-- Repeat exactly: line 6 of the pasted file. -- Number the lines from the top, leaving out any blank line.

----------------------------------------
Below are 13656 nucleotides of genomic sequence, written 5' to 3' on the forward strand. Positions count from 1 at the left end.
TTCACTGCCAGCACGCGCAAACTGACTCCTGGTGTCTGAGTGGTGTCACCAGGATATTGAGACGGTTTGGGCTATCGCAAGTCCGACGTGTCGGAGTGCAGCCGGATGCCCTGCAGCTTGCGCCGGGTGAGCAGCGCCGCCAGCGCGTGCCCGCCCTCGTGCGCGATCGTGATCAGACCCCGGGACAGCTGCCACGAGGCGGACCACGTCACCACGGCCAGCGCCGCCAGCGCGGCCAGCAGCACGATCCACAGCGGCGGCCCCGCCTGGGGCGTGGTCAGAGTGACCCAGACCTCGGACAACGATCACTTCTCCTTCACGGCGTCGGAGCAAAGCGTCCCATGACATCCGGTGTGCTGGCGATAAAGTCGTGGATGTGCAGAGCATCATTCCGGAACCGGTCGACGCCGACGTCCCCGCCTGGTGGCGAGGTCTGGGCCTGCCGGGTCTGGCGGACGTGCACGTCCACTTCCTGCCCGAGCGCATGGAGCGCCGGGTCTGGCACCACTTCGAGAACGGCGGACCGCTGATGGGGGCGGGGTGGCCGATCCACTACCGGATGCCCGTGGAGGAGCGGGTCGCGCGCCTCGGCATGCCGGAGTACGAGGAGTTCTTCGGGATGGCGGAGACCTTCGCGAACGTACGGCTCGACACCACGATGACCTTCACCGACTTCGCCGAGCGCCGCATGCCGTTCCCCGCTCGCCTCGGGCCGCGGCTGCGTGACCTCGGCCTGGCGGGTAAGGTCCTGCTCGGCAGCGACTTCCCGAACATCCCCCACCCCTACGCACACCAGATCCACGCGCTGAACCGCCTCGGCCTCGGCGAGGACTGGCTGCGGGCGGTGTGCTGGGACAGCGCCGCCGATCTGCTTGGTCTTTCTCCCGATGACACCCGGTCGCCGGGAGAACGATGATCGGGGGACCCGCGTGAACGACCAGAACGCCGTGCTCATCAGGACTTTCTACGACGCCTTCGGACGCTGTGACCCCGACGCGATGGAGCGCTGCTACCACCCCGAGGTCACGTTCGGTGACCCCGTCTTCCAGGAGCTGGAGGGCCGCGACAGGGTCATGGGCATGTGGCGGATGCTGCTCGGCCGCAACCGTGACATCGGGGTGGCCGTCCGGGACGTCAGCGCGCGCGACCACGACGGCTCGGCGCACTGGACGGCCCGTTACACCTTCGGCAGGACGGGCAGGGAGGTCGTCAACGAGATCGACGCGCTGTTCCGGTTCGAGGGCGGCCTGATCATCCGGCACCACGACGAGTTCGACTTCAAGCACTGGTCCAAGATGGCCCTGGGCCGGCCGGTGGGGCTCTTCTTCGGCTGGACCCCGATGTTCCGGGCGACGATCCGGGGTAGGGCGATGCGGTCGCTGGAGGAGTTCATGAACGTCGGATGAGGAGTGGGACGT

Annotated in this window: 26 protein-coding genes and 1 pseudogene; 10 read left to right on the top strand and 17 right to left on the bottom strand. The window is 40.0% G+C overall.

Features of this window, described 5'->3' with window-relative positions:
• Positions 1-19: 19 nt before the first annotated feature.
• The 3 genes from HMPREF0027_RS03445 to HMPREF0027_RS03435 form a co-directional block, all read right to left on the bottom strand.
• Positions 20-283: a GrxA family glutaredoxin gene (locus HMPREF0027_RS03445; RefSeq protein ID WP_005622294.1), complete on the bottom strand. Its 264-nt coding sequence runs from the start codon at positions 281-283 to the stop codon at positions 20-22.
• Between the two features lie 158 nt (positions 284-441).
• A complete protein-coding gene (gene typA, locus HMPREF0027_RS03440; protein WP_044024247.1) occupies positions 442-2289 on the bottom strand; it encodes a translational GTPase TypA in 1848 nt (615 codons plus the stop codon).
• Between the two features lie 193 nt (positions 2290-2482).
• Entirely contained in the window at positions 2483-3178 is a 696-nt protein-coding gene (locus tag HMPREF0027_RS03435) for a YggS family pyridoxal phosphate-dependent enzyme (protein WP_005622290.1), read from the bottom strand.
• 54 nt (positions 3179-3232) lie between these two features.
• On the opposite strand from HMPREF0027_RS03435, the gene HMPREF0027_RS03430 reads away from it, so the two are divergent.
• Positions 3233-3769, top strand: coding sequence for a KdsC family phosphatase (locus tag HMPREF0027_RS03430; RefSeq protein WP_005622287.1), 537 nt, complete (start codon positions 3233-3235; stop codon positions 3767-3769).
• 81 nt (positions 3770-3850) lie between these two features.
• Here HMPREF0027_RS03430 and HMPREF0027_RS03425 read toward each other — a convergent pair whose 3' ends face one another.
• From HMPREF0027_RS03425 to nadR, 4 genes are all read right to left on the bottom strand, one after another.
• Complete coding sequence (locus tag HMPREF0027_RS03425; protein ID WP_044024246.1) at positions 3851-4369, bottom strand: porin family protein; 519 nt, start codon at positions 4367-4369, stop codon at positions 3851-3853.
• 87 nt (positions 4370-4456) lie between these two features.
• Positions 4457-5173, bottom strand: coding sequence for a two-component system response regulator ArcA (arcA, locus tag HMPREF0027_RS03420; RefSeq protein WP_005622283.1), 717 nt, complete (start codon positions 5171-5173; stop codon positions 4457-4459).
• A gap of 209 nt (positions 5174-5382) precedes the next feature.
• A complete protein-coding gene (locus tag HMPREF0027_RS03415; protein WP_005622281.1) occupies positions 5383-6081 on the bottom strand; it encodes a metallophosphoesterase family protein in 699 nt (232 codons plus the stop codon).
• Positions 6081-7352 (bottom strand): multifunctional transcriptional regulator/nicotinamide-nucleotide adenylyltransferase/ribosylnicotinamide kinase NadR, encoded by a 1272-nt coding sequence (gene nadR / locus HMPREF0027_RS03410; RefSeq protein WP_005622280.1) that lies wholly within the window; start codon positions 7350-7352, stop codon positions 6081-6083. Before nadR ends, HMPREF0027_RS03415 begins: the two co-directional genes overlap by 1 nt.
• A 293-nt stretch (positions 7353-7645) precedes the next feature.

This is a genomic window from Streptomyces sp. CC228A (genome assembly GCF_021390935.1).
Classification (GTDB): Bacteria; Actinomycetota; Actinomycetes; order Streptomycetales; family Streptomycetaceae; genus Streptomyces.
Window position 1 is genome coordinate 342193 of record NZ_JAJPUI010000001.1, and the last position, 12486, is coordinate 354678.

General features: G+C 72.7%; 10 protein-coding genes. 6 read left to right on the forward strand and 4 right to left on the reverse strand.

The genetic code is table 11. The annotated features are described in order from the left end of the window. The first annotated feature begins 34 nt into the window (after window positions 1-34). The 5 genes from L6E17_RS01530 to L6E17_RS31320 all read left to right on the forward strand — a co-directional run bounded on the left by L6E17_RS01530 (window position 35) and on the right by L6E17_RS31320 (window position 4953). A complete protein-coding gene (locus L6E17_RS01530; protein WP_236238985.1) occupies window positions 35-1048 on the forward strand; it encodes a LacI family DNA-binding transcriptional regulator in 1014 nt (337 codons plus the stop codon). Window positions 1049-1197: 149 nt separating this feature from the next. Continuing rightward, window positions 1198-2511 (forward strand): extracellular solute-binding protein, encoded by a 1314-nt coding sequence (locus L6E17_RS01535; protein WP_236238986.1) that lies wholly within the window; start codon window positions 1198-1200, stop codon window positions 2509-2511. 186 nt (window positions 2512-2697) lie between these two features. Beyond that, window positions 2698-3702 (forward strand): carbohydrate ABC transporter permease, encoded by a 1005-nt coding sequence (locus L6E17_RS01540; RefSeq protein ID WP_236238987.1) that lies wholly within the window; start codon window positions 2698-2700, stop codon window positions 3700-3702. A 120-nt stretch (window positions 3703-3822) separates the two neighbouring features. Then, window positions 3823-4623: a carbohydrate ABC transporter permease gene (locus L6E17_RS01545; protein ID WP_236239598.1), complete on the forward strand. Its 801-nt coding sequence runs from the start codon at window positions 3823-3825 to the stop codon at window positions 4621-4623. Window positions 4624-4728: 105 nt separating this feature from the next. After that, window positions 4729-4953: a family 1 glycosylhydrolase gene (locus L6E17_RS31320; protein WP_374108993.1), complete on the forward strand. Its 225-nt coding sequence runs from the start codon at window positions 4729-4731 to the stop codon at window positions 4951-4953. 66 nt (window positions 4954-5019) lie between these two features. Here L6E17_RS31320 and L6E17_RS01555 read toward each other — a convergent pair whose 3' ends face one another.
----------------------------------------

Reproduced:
• The 3 genes from HMPREF0027_RS03445 to HMPREF0027_RS03435 form a co-directional block, all read right to left on the bottom strand.